The state attorney general is an elected office, as is the governor. They are given authority over their respective offices by a majority voice of the people. By a majority voice, we gave Jan Graham dominion over our affairs and power to mind the flock we put her in charge of.
Apparently, Gov. Leavitt is unsatisfied with the small block we gave him, so he's using his influence to try to usurp some of the flock we gave Graham.Maybe I'm deaf, but I do not hear a majority voice of the people asking or giving him the authority to do this. If, somehow, we did give him the authority by electing him, then here's another good example of why our whole political system needs to be overhauled.
We've hired lawyers to write our laws for so long that even a fairly well-educated person cannot tell right from wrong by reading the law. Luckily, the Constitution wasn't written by modern-day lawyers and professional politicians, although they are trying to rewrite it every single day.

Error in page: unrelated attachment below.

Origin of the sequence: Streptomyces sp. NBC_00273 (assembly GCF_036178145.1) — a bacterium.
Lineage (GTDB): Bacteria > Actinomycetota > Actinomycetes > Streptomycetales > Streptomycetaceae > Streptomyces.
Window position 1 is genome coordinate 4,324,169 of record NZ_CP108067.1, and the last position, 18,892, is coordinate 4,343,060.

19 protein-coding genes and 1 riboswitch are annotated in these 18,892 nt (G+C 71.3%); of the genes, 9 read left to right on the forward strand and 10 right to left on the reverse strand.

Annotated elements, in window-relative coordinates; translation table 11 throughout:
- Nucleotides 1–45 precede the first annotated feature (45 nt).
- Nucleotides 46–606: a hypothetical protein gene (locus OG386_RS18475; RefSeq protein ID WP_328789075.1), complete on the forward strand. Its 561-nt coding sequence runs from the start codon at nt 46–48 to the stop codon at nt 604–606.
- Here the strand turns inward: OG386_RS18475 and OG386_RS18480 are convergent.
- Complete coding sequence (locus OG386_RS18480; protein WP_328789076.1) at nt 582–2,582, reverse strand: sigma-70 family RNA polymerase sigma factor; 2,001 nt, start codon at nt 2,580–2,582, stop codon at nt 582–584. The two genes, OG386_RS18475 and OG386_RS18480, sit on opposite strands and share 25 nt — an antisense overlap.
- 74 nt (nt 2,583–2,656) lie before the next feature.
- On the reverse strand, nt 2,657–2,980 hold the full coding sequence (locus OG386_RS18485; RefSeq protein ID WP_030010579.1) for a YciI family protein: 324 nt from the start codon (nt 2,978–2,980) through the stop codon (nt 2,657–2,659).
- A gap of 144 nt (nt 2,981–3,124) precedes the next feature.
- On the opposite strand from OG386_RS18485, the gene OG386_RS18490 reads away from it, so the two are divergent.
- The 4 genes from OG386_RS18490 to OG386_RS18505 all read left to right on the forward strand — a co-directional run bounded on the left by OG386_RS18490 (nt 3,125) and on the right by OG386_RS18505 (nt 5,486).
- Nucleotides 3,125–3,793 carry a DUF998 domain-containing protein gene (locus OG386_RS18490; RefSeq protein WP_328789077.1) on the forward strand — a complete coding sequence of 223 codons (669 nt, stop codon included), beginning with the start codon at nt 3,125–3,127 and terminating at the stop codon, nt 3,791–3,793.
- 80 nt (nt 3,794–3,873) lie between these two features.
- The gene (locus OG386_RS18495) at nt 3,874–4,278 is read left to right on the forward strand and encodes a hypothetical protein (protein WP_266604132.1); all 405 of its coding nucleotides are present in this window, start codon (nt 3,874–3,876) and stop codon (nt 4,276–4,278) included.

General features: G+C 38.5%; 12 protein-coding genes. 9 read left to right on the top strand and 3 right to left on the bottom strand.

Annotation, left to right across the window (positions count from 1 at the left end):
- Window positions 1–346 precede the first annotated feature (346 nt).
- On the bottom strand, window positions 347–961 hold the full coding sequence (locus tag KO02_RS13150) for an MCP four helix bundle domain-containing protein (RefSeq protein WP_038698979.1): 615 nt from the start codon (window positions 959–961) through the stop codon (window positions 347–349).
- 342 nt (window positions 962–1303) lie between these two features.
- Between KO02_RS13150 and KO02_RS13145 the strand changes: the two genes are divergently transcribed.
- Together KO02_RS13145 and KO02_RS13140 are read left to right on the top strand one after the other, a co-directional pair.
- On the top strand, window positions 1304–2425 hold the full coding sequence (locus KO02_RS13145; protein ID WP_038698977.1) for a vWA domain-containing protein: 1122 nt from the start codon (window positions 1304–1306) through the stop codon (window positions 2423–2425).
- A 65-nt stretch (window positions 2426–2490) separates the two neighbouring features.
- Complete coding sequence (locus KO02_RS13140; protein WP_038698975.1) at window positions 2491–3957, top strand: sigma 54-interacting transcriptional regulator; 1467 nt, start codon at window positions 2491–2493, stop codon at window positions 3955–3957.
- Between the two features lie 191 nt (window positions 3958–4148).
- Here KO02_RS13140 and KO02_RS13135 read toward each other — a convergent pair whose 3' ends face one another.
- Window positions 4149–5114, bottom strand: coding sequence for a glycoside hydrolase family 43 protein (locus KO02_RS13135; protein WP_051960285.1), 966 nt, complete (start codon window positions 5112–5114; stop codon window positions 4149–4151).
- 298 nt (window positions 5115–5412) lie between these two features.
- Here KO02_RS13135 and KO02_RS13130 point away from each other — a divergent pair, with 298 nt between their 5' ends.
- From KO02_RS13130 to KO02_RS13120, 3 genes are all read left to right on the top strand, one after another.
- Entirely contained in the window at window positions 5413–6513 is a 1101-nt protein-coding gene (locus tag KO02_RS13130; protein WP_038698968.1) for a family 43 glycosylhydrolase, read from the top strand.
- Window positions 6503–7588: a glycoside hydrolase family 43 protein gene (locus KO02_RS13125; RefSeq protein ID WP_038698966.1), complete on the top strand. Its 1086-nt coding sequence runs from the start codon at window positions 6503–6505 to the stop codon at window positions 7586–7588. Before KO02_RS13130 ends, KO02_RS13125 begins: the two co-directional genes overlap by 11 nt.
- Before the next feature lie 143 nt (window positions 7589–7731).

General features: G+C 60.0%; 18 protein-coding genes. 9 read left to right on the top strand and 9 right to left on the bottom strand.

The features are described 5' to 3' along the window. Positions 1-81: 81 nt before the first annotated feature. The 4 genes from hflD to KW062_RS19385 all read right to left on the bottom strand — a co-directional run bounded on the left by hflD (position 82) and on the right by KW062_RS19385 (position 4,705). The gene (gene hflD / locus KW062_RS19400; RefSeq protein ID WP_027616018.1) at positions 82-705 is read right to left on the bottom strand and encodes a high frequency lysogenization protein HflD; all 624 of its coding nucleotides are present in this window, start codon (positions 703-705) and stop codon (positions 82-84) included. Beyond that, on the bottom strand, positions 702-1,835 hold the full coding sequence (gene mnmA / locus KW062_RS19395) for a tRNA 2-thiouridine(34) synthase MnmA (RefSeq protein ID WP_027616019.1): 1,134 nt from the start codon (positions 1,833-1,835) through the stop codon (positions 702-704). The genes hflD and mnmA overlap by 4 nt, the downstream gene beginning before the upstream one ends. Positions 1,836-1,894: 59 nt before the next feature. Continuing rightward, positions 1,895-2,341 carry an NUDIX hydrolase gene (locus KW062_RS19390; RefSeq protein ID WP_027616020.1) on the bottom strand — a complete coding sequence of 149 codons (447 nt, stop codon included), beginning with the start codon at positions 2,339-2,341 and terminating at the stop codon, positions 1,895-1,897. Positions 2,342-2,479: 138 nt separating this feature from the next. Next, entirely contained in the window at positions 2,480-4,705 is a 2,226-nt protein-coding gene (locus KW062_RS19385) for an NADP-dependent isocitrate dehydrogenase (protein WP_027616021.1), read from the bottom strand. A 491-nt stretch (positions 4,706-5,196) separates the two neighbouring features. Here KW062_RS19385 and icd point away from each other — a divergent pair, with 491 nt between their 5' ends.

We now have the technology to make our government run correctly most, if not all, of the time. It is egregiously wrong to give power over so many to so few. Especially since the few have so many screens to hide behind.
Let's turn our ATMs into voting booths. Every registered voter will receive a magnetically coded voting card and a PIN number. We'll turn out elected officials into elected reporters. Those reporters will hold a televised town meeting every Tuesday night. There they will present issues and debate proposed solutions. The voters will then run to the corner ATM and let the reporters know who won the debate.
In the case of the attorney general's office, Leavitt should spend his time mending the fences in the pasture he asked us to put him in.
Keith A. Hamblin